If you care about fishing, fishing, and fishing – period – and you’ve been trying to choose between the pilothouse, cuddy cabin, or walkaround models on the market, there’s a good chance you’ve experienced something of a let-down. You’ve probably seen plenty of frou-frou “fishing” boats that have so much styling and so many luxuries built-in that they cost a million bucks, but precious few serious fishing machines. You say you don’t need all that garbage, and you want a manly-man’s kind of boat? Then the Judge Yachts Chesapeake 27 might be right up your alley.
It also doesn’t cost nearly as much as those more popular brands and starts at just under $90,000. In today’s marketplace, that’s eminently reasonable. So, what do you give and what do you get by going with a builder like this?
For starters, you can essentially have the boat rigged to match your favorite style of fishing. Do you want a million rod holders and rocket launchers? Not a problem. You’d rather have a big, fat livewell in the transom or under an aft seat, anywhere from 20 gallons, 30 gallons, and on up? Okay. Do you want a boat set up for offshore action? They can do that. You want the back of the pilothouse open, fully enclosed, or capped off with removable canvass? Check, check, and can-do.
On the flip side of the equation, we’re talking about a no-nonsense boat. The stock cabin has a step-down V-berth and a small head, and the pilothouse itself has a couple of chairs or an L-lounge to port. You can add in some tackle stowage if you’d like, and you could even talk to the builder about putting in things like a galley, air conditioning, or (god forbid) a TV. But that stuff is really out of place on a boat like this. Think bloody, not boutique.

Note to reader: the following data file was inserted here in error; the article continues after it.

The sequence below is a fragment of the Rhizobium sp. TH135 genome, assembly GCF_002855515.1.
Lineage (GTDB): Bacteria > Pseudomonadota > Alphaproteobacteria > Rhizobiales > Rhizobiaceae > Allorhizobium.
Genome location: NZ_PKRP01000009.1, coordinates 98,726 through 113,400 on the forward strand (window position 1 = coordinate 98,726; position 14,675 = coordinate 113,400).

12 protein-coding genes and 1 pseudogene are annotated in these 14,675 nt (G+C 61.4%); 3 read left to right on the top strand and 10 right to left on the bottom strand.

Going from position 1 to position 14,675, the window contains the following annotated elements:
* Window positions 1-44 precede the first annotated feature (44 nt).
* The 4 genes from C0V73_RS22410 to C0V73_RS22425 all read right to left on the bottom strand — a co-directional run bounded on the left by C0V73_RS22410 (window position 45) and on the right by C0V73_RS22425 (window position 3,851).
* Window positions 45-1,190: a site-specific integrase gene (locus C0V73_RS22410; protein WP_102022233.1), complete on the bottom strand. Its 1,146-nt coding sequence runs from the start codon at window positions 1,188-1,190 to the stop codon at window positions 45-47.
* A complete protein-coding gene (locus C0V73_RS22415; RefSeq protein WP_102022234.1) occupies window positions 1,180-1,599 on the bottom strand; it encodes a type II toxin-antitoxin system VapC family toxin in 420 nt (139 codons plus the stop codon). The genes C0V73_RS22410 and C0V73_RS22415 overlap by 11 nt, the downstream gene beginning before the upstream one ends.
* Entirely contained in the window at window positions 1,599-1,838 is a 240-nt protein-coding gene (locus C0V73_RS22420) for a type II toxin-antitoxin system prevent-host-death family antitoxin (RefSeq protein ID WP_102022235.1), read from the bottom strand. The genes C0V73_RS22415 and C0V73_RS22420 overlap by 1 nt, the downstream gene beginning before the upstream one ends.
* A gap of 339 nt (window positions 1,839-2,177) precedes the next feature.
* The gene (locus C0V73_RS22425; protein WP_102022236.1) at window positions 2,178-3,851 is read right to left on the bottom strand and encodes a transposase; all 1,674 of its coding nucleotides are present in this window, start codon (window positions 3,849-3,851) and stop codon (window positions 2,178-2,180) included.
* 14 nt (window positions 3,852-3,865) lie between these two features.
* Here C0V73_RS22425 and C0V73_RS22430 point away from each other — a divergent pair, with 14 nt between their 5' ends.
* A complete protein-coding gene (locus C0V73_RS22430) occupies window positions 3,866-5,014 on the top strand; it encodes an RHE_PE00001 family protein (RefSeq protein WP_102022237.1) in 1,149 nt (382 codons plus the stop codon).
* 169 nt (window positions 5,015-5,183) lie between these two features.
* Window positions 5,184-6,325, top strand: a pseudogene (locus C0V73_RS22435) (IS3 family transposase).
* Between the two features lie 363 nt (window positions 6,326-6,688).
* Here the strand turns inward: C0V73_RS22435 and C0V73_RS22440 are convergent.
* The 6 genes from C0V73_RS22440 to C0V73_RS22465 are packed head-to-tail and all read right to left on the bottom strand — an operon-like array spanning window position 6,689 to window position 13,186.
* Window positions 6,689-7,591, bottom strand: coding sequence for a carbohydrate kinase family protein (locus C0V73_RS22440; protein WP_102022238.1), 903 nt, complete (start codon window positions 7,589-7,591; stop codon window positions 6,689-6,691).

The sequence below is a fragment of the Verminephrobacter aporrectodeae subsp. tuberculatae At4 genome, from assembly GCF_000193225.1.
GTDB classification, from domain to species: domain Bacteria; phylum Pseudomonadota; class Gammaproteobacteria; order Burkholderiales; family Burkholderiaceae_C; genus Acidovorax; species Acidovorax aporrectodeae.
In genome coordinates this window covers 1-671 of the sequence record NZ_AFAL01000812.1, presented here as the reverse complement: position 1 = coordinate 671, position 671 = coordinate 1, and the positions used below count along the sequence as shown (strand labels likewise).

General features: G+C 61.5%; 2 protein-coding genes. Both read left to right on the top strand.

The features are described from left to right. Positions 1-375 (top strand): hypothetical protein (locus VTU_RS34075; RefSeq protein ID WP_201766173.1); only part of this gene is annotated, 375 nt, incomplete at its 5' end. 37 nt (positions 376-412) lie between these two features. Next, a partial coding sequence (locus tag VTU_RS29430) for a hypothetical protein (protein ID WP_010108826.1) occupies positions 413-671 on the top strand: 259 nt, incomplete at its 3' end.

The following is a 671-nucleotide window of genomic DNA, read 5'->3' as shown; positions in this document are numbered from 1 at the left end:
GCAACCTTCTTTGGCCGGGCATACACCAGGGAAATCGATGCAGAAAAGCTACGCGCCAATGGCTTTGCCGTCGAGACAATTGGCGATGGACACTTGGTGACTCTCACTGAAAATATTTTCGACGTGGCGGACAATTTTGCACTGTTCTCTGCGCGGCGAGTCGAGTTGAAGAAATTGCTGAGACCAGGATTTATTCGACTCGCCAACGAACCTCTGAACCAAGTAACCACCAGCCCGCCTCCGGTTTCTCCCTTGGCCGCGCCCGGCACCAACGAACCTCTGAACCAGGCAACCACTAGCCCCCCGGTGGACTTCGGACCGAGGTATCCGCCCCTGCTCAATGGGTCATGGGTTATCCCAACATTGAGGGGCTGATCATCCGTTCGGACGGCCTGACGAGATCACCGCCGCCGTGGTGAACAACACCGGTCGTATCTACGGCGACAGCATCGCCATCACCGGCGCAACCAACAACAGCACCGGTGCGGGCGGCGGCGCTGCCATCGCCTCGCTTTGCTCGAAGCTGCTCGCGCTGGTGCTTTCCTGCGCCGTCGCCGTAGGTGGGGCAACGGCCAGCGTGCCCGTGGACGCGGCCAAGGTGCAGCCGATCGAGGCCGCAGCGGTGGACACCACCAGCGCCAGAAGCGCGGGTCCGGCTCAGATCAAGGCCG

Judge Chesapeake 27 Specifications
- LOA – 26’4”
- Beam – 8’10”
- Draft – 10”
- Displacement – 4,500 lbs.
- Transom deadrise –12 degrees
- Fuel capacity – 110 gal.
Interestingly, Judge eschews the modern trend to build around the deep-V design, instead opting for a warped plane hull with a 45-degree entry that tapers to about 24-degrees in the middle and 12-degrees of deadrise at the transom. As a result, you won’t want to launch the boat at high speeds in heavy seas or you’ll regret it. On the flip side of the coin, as long as the boat remains in the water and you keep the bow down, splitting waves is no problem. Meanwhile, you’ll enjoy far better stability when fishing adrift or trolling in a beam sea. Note: most deep-V cabin boats of this size are tender, some very tender, and if you simply keep the speeds reasonable when the seas kick up you won’t miss that deep-V in the first place.
Another advantage of this hull design is enhanced efficiency. With a single 300 horse outboard (top speeds hit the low- to mid-40s and cruise is in the 30-mph range at 4500 rpm) you can get around three mpg, which is pretty darn spectacular for a boat in this size range. You can hold a plane at lower speeds than a deep-V boat, too, so you have some good get-home options and the ability to cruise at just 14 or 15 mph while maintaining reasonable efficiency when the seas go from bad, to worse, to oh ****.
Put these attributes together and what do you get? A no-nonsense fishboat that’s rugged, reliable, and ready for the rough stuff that leaves those frou-frou boats sitting in the slip.
For more information, visit Judge Yachts.